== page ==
Spain regains control against Scotland and sees the Euro Cup | Soccer | Sports

The Spain that left Glasgow shivering in March has made a growth spurt. From Scotland to Scotland. From a coach highlighted after his first steps, to a coach who has put together a solid block in which any player who falls works. Bryan Zaragoza, Fran García and Oihan Sancet made their debut in La Cartuja, and the machinery flowed as if the pieces were the same as those from the League of Nations, or those from the defeats of Georgia and Cyprus. Morata also remains the same, and headed in to unclog the match and place himself, with 34, just one goal behind David Silva as the team’s fourth all-time top scorer. Spain regained its footing in Seville, and is once again in a position to finish first in the qualifying phase for next summer’s Euro Cup in Germany.



Unai Simón, Laporte, Dani Carvajal (Jesús Navas, min. 67), Le Normand, Alex Balde (Fran Garcia, min. 45), Rodrigo, Merino (O. Sancet, min. 67), Gavi, Morata (Joselu, min. . 84), Ferrán Torres and Oyarzabal (Bryan Zaragoza, min. 45)



Angus Gunn, Scott McKenna, A. Robertson (Patterson, min. 43), Ryan Porteous, Aaron Hickey, Hendry, McTominay, McGregor (Kenny McLean, min. 87), McGinn, Ryan Christie (Armstrong, min. 79) y Dykes (Che Adams, min. 78)

Goals 1-0 min. 73: Morata. 2-0 min. 86: O. Sancet.

Referee Serdar Gözübüyük

Yellow cards Dykes (min. 35), Merino (min. 48), Patterson (min. 50), Dani Carvajal (min. 58), Unai Simón (min. 60), Hendry (min. 83) and Laporte (min. 90)

The match at La Cartuja was very similar to the one at Hampden Park, and also had very different features. As in Glasgow, Scotland played what they knew they could play, the plan that had brought them to this point in the calendar, with five wins in five games. One point was enough for them to qualify for the Euro Cup. Enough with holding on. But unlike what happened in Glasgow, Spain retained control of the scene.

He threw himself at the ball from the moment it started rolling. As soon as he reached Scottish feet, Morata, Gavi, Oyarzabal, Rodri and Merino appeared. Once again the voracious version of La Roja, which left no opportunity for Scotland to stretch. The most striking thing they showed were the throw-ins by Dykes, and then by Porteus. They were very long deliveries, at the height of the penalty spot, but the only striker on the team was missing there, precisely Dykes, almost 1.90 meters standing on the wing in his ritual of drying the ball with his shirt and making it fly towards a area in which it did not worry Le Normand and Laporte.

The center backs spent more time looking forward than back. Scotland lived parked in their field, and Laporte advanced and advanced looking for corridors to filter passes. That scouting task was, in reality, everyone’s task, under the direction of Rodri, who seems to play on a mound, as if he were observing the game from above. He took the game from one side to the other, but Scotland did not get disorganized enough. Or Spain behaved too predictably.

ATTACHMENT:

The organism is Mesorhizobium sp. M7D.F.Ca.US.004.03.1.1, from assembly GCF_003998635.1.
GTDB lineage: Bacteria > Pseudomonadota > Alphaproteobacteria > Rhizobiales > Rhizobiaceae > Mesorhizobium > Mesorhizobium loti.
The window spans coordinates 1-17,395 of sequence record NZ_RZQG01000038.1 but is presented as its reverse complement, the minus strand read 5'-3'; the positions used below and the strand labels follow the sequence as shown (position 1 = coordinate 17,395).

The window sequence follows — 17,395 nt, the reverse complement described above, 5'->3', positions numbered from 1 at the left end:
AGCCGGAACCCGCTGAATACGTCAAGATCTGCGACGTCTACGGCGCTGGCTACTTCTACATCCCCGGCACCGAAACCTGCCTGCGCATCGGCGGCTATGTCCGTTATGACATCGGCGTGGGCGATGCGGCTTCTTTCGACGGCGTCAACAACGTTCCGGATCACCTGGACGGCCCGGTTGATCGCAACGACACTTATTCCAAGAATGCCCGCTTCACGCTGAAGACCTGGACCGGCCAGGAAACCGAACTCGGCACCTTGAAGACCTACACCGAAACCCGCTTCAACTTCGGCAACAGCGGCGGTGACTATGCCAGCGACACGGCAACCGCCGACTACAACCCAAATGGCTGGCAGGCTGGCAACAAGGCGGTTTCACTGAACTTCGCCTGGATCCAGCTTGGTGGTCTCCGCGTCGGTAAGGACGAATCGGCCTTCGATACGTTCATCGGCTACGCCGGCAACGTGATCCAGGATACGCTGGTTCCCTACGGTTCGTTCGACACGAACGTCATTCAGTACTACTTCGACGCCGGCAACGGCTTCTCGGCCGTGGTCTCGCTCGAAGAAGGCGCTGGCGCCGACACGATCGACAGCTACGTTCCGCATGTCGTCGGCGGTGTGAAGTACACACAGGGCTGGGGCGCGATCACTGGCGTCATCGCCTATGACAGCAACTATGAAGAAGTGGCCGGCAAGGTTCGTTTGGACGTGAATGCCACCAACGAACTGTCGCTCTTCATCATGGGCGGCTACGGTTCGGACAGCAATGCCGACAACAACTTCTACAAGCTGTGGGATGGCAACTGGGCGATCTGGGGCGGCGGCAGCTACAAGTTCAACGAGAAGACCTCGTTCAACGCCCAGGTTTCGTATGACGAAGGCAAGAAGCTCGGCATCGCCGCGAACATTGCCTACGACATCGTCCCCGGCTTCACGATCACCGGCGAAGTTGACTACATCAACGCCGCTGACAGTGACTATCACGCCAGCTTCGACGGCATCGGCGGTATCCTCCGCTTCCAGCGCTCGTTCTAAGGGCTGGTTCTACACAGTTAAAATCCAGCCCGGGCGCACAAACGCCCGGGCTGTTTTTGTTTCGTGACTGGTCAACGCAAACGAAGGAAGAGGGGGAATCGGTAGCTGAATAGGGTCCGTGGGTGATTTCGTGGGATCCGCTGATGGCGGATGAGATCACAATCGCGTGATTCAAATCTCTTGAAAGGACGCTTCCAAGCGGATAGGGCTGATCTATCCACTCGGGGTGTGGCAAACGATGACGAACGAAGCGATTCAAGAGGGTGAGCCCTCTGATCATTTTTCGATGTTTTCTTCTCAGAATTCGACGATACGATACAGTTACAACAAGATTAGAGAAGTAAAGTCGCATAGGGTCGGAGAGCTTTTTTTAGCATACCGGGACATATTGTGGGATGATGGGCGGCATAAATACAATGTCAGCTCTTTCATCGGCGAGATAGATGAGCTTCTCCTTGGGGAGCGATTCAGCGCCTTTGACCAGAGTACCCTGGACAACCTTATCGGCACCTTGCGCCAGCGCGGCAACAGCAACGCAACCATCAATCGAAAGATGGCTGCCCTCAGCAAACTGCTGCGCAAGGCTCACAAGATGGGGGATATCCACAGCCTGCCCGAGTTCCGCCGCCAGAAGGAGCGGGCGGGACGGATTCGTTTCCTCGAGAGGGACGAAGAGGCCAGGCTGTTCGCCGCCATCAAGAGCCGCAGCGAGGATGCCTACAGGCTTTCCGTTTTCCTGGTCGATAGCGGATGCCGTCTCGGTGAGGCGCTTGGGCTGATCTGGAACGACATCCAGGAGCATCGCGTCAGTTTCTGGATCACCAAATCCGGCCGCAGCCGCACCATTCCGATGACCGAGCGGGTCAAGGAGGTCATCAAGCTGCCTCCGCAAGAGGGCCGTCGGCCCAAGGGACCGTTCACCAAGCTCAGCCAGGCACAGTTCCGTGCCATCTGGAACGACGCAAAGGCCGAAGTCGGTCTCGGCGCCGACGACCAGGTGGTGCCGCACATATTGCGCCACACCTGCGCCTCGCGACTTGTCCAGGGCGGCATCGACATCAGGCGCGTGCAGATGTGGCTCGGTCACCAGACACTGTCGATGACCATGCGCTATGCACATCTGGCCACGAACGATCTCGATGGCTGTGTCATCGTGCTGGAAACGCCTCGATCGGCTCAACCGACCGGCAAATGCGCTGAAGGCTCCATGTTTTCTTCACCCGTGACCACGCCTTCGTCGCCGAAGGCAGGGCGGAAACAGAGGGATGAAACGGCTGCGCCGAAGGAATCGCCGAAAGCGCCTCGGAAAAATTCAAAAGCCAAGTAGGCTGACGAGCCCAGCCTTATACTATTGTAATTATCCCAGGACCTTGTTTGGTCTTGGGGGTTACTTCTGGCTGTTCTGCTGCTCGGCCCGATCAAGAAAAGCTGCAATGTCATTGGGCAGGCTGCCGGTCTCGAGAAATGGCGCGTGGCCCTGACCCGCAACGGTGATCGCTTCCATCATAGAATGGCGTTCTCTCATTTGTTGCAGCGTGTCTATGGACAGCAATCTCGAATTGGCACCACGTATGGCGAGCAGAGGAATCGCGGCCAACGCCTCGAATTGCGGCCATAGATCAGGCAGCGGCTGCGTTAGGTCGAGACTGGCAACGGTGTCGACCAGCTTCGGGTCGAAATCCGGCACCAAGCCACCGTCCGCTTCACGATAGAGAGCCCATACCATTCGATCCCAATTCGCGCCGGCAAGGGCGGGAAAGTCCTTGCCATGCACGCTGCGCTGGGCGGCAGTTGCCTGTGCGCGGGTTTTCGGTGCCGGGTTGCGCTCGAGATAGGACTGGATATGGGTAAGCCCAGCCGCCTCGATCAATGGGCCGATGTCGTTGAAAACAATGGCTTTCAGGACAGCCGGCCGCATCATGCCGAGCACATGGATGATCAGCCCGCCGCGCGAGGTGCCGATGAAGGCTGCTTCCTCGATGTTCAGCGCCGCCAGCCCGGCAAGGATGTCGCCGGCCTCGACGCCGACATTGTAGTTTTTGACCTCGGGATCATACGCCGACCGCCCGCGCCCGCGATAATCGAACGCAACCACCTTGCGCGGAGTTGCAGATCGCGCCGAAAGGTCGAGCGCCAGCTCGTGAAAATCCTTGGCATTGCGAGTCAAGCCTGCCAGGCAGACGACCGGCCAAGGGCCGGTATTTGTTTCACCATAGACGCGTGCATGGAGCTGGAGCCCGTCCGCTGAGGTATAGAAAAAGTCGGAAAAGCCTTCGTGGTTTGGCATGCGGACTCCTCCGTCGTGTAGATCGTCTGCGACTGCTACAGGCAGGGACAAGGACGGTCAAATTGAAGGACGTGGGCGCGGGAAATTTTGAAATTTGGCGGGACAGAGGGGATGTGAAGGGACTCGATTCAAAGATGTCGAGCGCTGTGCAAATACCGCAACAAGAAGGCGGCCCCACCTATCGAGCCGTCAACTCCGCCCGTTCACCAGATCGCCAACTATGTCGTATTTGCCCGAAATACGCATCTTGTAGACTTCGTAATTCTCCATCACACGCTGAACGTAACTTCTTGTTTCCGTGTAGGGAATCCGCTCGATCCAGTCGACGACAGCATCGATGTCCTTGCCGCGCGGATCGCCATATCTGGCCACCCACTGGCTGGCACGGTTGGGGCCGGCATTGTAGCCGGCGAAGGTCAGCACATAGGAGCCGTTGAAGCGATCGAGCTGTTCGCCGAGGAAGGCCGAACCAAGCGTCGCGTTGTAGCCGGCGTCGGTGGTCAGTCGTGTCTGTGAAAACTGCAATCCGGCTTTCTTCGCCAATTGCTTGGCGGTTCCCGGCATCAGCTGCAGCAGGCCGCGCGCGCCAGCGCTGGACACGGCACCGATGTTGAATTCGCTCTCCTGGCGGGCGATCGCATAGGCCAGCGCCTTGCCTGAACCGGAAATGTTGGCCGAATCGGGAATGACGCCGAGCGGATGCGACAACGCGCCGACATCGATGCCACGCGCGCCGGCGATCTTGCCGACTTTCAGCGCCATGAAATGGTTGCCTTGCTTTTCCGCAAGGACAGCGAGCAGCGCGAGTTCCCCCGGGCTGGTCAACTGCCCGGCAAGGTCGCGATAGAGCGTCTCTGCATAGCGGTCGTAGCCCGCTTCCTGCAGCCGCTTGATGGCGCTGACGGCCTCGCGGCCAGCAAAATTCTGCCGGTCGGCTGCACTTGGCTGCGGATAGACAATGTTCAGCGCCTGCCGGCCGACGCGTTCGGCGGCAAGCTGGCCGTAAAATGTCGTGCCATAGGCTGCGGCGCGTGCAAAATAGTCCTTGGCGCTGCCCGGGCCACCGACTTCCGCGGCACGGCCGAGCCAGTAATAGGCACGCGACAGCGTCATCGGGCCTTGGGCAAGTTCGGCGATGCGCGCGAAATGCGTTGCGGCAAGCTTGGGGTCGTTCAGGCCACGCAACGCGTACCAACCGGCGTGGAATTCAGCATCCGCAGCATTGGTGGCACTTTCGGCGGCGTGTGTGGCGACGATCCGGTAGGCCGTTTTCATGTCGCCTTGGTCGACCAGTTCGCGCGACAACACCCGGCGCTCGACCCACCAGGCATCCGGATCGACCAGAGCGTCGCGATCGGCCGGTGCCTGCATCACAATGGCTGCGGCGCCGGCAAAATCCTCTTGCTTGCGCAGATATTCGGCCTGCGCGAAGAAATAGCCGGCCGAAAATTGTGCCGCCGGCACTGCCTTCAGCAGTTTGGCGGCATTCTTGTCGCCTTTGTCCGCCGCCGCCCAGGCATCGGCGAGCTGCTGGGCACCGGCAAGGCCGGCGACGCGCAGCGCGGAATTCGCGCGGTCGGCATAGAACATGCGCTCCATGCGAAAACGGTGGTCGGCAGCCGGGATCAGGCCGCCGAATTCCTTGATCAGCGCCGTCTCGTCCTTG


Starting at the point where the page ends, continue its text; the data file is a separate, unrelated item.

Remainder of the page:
Scotland withstood those perimeter approaches well. They didn’t seem to be bothered by this life of waiting. Spain only saw some light when she abandoned that routine and launched herself effectively to break the defensive line. When she assumed one more point of risk. This is how he gave the first scare, with a filtered pass from Morata in the center to Ferran Torres. But the shot went inches wide of the post.

He also came close with a run by Gavi, who left the ball behind for a shot by Oyarzabal that was blocked by the defense. The rebound was sent by Merino to the post.

The risky path seemed the only one capable of disturbing a team that was defending the tie. And after the break, De la Fuente put the maximum risk on the grass, Bryan Zaragoza, a guy who has only played nine First Division games and who on Sunday night, after scoring two goals against Barça with Granada, found out about that the next day he had to appear in Las Rozas. At 22 years old, he had not even seen himself on a pre-list. Many hugged him before leaving the tunnel, especially Unai Simón. And Zaragoza made his debut as if he were still playing the Los Cármenes game: two dribbles and a shot in the first that he touched, a foul caused in the second, a cross with venom in the third… Pure vertigo.

But in the middle of the assault, the panic moved to the other area. McTominay, who scored two against Spain in Glasgow, converted a direct free kick from the side of the area, a bingo so unexpected that the Scots began to laugh. But the VAR froze when it found a footballer offside. Spain was able to continue doing its thing on the other side, where the resistance was beginning to dissolve.

The castle was finally brought down by Morata, who headed into the net after a cross from Navas came from behind. The Atlético striker remains enlightened: this season he has 11 goals in 12 games between his club and the national team. The goal was a huge relief for De la Fuente on the wing, and the finishing touch to Scottish endurance. Hickey slipped away, Joselu stole the ball from him, put it in the area and Sancet, who was also making his debut, ended up scoring halfway with a defender. In De la Fuente’s Spain everything now works, between whoever enters.

You can follow EL PAÍS Deportes in Facebook y Xclick here to receive our weekly newsletter.

Comments are closed.